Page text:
Saturday, August 27, 2005

Sucker Punched by Katrina. Two hours ago the power came back on. It had been down since Thursday evening about 7:30, after Katrina took a turn to the left, drawing a bead on Miami Springs and other points along a diagonal that cut the county from the NE corner to the SW. Awe and anxiety competed as Thursday night we watched the spectacle out of our unshuttered front windows (which face the north) and the glass doors to our back porch (which face the south and which, unlike the front windows, are specially constructed to be hurricane proof).

As already reported, the eye of the storm passed over us, and gave us about 45 minutes of strange calm. It was still light, and we walked outside. The wind had been blowing from the west when the eye came by. When it left, the wind came barreling in from the east, and seemed to be much stronger and harsher. The word from the weather people on the radio (our Grundig portable with the battery you crank) was that the "backside" of Katrina was where it got nasty. They were right.

But we fared far better than the people S of us, down below Kendall in the Homestead, Redlands, Country Walk area, which suffered so much during Andrew. Instead of wind damage, the problem there was flooding. The forecasters had predicted that Katrina would be a "rain event" rather than a "wind event", but it turned out to be both. Flooding in parts of Dade, and sailboats piled up one on top of the other in Dinner Key and Crandon Park (where I kept my sailboat, when I had one.)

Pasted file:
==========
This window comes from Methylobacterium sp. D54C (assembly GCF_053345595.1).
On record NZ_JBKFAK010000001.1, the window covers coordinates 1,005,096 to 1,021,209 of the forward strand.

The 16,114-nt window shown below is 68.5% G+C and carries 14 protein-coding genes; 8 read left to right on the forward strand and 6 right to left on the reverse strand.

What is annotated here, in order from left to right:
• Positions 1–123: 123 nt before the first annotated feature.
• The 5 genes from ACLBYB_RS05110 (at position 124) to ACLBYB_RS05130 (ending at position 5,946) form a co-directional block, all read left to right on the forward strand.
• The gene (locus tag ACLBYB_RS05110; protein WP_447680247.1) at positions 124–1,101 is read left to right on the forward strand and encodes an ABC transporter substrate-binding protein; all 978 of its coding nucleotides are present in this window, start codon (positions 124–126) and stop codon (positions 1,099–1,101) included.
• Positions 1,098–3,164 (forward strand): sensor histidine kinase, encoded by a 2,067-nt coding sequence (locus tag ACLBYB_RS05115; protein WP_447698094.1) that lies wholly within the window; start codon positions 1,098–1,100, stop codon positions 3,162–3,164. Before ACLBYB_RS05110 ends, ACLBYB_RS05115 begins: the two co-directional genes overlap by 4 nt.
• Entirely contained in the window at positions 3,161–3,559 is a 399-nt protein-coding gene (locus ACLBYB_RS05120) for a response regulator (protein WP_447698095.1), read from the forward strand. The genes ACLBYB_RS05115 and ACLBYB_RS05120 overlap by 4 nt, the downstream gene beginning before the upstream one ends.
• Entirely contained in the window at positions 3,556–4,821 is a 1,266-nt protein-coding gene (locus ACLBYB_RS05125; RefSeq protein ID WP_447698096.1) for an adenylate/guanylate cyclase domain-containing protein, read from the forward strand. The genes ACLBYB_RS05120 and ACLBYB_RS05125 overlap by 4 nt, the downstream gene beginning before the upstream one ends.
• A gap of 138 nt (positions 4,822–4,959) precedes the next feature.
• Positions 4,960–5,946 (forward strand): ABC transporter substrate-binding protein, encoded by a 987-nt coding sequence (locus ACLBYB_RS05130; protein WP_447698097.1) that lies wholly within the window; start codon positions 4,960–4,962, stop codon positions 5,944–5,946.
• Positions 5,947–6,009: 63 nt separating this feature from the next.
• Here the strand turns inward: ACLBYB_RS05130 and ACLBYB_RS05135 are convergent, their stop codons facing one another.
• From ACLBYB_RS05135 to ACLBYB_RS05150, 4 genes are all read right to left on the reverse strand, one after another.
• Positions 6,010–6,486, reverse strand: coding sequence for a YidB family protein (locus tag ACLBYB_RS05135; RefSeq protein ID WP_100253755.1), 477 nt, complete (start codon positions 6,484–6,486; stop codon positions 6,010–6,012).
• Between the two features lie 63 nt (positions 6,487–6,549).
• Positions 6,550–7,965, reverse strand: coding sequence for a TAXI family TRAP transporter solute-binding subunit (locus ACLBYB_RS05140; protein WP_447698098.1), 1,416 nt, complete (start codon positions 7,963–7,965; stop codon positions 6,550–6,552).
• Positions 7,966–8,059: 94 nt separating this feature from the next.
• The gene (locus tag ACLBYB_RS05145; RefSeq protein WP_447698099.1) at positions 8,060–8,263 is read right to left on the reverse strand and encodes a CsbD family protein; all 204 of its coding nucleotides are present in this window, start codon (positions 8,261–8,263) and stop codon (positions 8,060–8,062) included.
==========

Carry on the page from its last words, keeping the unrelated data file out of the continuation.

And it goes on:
We lost a small tree, and a coconut palm we are growing blew over, which we should be able to prop up. With the fridge down, we lost some food. Carol, however, not one to allow a minute to go by without doing productive work, took the opportunity to clean the fridge - it's definitely "sparkle city" now. Other than the bearable misery of heat and humidity (which reminded me of growing up in Miami Springs, before central air, heck, before wall units at our socio-economic level). I actually enjoyed sleeping with the windows open, a little breeze, no top sheet, short PJs. Just the way it was, once upon a time. Carol did not see the charm in it.

Lesson learned, though. When the hurricane warnings go up, then we will batten down, regardless of where we think its going, regardless of the "category".

As to the Voice of Miami Springs, I did not get on the air. I had the means to do so, with my 5 watt CW transceiver and a lead-acid battery. But didn't. Next time, maybe.

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